yes, 15 years ago!!!!!
Wednesday, December 16, 2015
A Visit to the Past, and my December Newsletter is posted!
December Newsletter is Posted!*
Big December Sale
*Please feel free to pass my newsletter along
A Visit to the Past
As I was writing my December Newsletter, I decided to include some information on sewing machine needles. I had covered this topic once before, but I thought it had been a while and with a little updating, could be informative or a firendly 'I forgot I knew that!'. When I was looking at my archives, I realized that the Sewing Machine Needle article had been written in early 2000,
yes, 15 years ago!!!!!
yes, 15 years ago!!!!!
It is hard to beleive that it was that long ago, that time has passed so quickly, and that I have been doing this for more than 15 years (21 years, to be exact). So here is your needle info, with the updates!
When I learned how to sew, we always changed the needle when it broke! Sometimes it would be weeks or months before my needle would break and I would just keep on stitching, happy as a clam, until I heard a crunch or a pop, and then it was time for a new needle! Now that I have been sewing for a while and have lots of practical experience in this area, I can tell you to please change your needle after every 4 – 5 hours of sewing or with every new project! Sewing machine needles do wear, and can have burrs, chips, and dullness. These can lead to missed stitches, snagging threads, tension problems, and a stitch that doesn’t look nice!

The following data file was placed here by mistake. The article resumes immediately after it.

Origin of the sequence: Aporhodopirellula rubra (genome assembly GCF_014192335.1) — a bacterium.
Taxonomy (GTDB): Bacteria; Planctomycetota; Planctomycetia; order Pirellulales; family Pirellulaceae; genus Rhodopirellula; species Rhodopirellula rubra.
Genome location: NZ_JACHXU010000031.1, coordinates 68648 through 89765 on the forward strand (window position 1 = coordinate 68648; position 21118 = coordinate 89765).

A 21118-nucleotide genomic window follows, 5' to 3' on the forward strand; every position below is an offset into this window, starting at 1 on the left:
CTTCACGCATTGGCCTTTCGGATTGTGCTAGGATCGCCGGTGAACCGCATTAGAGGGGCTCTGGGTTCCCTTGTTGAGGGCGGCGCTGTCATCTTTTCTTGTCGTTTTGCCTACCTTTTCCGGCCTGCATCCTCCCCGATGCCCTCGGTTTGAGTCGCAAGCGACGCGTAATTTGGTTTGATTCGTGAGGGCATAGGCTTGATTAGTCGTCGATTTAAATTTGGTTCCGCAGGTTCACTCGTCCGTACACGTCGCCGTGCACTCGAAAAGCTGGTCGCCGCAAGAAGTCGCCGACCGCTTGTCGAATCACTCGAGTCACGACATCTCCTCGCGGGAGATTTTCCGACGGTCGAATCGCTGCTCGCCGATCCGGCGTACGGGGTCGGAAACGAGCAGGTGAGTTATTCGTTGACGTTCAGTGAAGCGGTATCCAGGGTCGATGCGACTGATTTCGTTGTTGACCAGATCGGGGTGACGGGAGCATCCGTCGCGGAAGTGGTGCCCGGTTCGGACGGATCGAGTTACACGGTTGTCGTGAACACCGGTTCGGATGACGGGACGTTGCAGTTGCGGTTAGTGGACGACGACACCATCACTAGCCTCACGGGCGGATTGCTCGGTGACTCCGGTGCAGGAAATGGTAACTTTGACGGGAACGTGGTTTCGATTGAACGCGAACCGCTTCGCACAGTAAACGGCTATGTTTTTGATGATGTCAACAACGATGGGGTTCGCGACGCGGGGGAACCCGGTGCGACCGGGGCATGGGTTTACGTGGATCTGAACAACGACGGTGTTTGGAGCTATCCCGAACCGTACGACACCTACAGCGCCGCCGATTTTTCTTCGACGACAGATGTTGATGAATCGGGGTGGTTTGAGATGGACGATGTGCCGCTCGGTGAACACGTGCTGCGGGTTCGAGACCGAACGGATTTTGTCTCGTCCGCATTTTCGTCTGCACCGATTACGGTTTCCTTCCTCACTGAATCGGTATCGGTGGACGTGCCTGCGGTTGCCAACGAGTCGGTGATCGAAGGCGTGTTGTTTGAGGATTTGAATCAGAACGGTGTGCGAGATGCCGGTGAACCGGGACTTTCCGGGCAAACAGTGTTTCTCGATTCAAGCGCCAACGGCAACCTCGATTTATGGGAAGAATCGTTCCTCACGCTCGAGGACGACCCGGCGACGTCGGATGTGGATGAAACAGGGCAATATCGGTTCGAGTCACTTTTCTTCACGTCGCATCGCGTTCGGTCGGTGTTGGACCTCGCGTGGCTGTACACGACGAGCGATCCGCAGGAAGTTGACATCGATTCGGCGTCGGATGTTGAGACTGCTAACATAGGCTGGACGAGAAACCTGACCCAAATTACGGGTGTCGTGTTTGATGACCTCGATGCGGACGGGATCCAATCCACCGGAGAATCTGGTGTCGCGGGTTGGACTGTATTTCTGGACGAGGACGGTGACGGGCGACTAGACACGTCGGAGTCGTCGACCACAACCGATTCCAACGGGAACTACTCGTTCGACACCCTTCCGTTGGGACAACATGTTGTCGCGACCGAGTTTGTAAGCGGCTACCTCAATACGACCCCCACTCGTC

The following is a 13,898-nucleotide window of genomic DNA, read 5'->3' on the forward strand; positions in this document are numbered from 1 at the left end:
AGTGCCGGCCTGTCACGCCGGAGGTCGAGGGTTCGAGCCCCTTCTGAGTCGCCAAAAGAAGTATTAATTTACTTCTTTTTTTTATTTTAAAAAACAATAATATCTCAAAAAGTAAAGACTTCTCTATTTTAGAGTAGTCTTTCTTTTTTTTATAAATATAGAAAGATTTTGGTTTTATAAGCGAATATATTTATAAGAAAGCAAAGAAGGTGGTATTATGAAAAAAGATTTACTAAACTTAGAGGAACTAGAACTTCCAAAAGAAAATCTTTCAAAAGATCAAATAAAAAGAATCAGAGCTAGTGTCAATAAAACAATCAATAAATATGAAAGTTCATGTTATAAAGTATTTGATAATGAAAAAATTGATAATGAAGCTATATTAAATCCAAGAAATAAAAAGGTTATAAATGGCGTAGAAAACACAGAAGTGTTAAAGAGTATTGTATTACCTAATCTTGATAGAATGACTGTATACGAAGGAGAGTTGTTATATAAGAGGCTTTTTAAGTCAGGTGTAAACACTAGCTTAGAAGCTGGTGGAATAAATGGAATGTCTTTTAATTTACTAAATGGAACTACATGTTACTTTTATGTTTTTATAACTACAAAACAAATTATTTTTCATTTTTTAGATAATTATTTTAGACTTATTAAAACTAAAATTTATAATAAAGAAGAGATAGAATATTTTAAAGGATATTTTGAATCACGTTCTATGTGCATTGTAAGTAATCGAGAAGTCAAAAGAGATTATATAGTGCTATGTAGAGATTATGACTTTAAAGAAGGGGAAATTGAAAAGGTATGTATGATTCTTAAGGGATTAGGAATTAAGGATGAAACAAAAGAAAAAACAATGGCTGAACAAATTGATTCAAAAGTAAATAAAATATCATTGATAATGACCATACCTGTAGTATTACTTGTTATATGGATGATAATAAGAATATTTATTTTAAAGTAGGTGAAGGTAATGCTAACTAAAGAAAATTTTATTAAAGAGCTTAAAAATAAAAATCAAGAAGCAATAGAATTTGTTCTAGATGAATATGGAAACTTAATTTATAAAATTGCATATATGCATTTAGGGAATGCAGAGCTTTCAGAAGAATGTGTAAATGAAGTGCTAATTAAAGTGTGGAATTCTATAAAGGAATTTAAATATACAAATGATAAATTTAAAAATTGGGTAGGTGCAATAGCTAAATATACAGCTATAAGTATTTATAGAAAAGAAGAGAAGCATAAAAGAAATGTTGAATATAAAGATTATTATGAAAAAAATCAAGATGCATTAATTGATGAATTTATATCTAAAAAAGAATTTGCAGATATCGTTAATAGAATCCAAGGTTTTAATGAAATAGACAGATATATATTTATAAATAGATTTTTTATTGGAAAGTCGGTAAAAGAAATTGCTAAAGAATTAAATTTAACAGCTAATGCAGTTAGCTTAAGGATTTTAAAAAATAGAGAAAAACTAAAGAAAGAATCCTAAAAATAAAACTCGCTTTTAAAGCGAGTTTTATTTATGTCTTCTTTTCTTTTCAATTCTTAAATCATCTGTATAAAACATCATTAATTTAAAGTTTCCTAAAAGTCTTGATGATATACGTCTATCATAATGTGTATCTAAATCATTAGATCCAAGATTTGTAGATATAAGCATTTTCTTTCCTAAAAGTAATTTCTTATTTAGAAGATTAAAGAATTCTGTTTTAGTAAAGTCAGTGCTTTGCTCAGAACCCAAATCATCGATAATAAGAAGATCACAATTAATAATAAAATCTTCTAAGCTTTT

When you change your needle, you want to make sure that the needle you choose matches the fabric you are sewing on and the thread you are using. There are many different types and sizes of needles to choose from, and making the right choice will help you stitches look their best!
(Although there are several machine needle manufacturers, the machine needles that I am referring to are made by Schmetz. Schmetz needles will fit most machine, Please note that Singer needles are made for Singer machines ONLY!).
The sewing machine needle consists of :
Shank – the top of the needle with one side that is flat. This end of the needle fits into the machine.
Blade – the long part of the needle. It has 1 or 2 grooves that guide the thread.
Groove – is on the blade on the same side of the needle as the rounded shaft. The groove acts as a guide as the thread lays in it.
Scarf – the indentation above the eye of the needle
Point – the point contains the eye of the needle and can be one of several designs, depending on the purpose of the needle. These include sharp, rounded, and ballpoint.